Who To Believe?

Could a Republican please explain why we should believe the Tweeter-in-Chief instead of The Director of National Intelligence Dan Coats, Federal Bureau of Investigation Director Chris Wray, and Central Intelligence Agency Director Gina Haspel.

From yesterday’s Wall Street Journal:

“U.S. intelligence officials warned Tuesday of increased threats to national security from tighter cooperation between China and Russia, while also differing with President Trump in their analysis of North Korea’s nuclear intentions and the current danger posed by Islamic State.

The warnings were contained in an annual threat assessment that accompanied testimony by Director of National Intelligence Dan Coats, Federal Bureau of Investigation Director Chris Wray, Central Intelligence Agency Director Gina Haspel and other leaders of the U.S. intelligence community, who appeared Tuesday before a Senate panel. The annual exercise affords the public a look at imminent challenges facing the country, such as cyberattacks, nuclear proliferation and terrorism.

The assessment cautioned that Beijing and Moscow are pouring resources into a “race for technological and military superiority” that will define the 21st century. It said the two countries are more aligned than at any point since the mid-1950s.”

The report didn’t make any mention of a new and improved border wall, but did say:

“China . . . could disable U.S. critical infrastructure ‘such as disruption of a natural gas pipeline for days to weeks.'”

And the intelligence leaders’ assessment also differed with President Trump in its analysis of North Korea, Syria, Iraq and other hot spots:

“On North Korea, the assessment raised questions about President Trump’s predictions that he will be able to persuade Pyongyang to give up all of its nuclear weapons. While North Korea ‘has reversibly dismantled portions of its [weapons of mass destruction] infrastructure,’ the report said, U.S. intelligence ‘continues to assess that it is unlikely to give up all of its WMD stockpiles, delivery systems, and production capabilities. North Korean leaders view nuclear arms as critical to regime survival.’. . .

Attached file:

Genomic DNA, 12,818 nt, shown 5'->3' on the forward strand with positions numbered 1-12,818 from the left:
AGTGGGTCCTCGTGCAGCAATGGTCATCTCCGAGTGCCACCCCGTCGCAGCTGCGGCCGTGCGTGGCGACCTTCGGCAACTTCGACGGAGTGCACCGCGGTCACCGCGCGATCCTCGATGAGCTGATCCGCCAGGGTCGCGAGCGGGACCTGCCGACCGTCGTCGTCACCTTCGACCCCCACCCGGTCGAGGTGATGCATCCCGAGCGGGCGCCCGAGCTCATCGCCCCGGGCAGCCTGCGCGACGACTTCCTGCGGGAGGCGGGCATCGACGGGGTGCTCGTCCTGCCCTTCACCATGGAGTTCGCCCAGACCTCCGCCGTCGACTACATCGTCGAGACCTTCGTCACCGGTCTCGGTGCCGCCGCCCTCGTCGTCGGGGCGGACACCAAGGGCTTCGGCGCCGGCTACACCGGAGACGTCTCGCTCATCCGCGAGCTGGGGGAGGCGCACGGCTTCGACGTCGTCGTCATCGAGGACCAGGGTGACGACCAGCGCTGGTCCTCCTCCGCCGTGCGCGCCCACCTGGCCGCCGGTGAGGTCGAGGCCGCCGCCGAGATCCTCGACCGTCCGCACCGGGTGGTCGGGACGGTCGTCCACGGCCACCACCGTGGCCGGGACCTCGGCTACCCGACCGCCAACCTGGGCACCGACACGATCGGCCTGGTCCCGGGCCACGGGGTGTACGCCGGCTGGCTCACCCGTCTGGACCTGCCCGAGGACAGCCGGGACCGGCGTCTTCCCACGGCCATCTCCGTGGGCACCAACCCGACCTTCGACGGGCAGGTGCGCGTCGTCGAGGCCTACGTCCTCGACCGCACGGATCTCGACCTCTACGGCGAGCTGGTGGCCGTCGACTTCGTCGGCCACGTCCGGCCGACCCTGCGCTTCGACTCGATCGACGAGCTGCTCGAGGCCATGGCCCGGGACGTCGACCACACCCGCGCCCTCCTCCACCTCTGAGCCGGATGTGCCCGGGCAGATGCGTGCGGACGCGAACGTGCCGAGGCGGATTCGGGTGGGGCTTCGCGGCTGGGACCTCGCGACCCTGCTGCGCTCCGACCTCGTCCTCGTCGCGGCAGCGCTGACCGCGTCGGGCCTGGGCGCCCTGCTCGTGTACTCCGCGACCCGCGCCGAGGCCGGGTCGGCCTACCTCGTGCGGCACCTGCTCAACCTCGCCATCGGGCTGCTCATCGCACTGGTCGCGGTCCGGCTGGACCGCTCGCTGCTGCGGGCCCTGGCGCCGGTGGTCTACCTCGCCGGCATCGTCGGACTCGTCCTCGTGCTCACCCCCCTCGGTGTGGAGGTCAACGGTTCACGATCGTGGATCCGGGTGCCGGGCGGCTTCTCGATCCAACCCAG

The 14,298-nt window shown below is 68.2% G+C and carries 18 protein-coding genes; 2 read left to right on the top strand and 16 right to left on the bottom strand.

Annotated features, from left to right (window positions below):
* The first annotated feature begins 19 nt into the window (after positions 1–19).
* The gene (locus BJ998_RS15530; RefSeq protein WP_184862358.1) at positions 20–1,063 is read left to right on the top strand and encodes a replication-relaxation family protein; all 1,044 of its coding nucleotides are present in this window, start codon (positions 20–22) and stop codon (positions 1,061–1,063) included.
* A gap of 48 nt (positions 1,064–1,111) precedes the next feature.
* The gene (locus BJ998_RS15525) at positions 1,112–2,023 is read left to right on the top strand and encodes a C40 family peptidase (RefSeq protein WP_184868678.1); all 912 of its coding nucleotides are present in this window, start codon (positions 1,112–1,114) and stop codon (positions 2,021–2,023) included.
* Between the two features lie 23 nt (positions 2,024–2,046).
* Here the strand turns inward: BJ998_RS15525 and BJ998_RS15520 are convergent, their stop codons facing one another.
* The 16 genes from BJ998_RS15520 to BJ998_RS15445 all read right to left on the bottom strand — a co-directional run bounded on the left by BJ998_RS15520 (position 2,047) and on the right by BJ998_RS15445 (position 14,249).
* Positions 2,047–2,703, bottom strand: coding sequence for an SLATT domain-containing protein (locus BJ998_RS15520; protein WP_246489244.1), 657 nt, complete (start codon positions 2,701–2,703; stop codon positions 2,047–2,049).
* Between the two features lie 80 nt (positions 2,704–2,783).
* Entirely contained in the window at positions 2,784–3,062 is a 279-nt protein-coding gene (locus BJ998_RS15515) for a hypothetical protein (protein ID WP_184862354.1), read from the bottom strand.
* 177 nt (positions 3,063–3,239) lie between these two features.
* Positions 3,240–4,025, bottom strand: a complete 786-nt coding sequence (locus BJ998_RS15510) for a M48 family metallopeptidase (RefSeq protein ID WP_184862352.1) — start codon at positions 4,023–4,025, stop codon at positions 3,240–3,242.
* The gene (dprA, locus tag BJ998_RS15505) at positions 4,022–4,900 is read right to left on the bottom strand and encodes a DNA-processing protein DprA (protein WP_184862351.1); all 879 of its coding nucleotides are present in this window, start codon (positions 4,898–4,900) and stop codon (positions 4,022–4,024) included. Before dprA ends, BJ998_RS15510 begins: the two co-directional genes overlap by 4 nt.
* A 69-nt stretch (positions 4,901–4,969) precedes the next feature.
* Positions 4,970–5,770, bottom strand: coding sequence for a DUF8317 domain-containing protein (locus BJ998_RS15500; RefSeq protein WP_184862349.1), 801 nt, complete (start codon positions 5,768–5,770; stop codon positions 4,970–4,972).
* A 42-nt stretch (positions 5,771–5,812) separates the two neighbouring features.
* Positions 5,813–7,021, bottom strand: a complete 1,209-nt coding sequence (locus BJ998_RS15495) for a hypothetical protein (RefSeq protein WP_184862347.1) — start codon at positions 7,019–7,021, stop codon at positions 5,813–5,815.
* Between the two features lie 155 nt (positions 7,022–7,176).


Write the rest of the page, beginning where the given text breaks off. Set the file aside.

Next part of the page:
On Iran, Mr. Coats said U.S. intelligence officials didn’t believe the nation was developing a nuclear weapon, challenging assertions from Mr. Trump that the nuclear pact he withdrew the U.S. from last year was ineffective.’

Mr. Trump has also justified plans to withdraw troops from Syria by arguing that Islamic State was defeated. But the intelligence assessment said the terror group would ‘very likely continue to pursue external attacks from Iraq and Syria against regional and western adversaries, including the United States.'”

In response, we got this “intelligence”. Read from bottom to top:

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Granted, at times, US intelligence has proven seriously flawed, but when asked to decide between our top intelligence officials who lead thousands of people who work tirelessly at home and abroad to provide the best possible intelligence and a man who watches cable news and does not read, is there any reason to side with the Tweeter-in-Chief? I wish at least one of the 60-63k people who “liked” the T-i-C’s tweets could explain the flaw in my thinking.

In response to those tweets, Former CIA Deputy Director Michael Morell said in an interview that Mr. Trump’s disparagement of the intelligence agencies risks demoralizing the spy agencies’ work forces, tarnishes their credibility with allied security services, and rattles foreigners who spy for the U.S.

Again from the Wall Street Journal:

“’This is a big deal,’” said Mr. Morell, who served both Republican and Democratic presidents and now hosts the ‘Intelligence Matters’ podcast.

‘Presidents have the right to disagree with the analysis that’s put in front of them. Presidents have the right to take their policies in a different direction than suggested by the intelligence they receive. Never should a president critique his intelligence community publicly. It’s dangerous.’

Republican Rep. Michael Gallagher of Wisconsin said the Trump administration shouldn’t see the spy agencies’ assessments as an attempt to undermine the president.

‘Obviously, the intelligence community is not omniscient,’ Mr. Gallagher said. ‘But they are doing a very difficult job, and they are actually trying to advance the president’s priorities.’

Rep. Adam Schiff (D., Calif.), chairman of the House Intelligence Committee, tweeted: ‘It is a credit to our intelligence agencies that they continue to provide rigorous and realistic analyses of the threats we face. It’s deeply dangerous that the White House isn’t listening.'”

Add the Tweeter-in-Chief’s ego to the things I fear.